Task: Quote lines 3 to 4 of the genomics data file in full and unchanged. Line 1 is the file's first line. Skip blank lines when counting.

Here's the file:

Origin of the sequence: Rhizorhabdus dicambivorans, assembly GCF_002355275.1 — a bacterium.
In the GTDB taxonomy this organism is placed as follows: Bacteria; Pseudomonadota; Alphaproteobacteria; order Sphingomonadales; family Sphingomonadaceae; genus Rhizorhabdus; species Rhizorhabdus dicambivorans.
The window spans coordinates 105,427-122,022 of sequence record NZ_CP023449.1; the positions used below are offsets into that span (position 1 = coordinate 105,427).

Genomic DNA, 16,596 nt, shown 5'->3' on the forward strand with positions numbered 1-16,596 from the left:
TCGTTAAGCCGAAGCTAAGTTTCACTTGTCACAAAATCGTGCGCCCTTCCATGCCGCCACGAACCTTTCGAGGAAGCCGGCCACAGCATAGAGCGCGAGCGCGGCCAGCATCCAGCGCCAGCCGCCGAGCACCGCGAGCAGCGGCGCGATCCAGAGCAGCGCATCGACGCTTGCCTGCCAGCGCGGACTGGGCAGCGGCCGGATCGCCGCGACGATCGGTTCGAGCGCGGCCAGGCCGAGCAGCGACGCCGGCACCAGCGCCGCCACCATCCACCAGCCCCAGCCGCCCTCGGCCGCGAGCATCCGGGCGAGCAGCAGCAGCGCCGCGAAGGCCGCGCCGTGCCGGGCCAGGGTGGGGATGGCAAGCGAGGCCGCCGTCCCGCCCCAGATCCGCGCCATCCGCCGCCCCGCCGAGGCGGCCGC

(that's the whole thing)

The window spans coordinates 105,427-122,022 of sequence record NZ_CP023449.1; the positions used below are offsets into that span (position 1 = coordinate 105,427).

Genomic DNA, 16,596 nt, shown 5'->3' on the forward strand with positions numbered 1-16,596 from the left: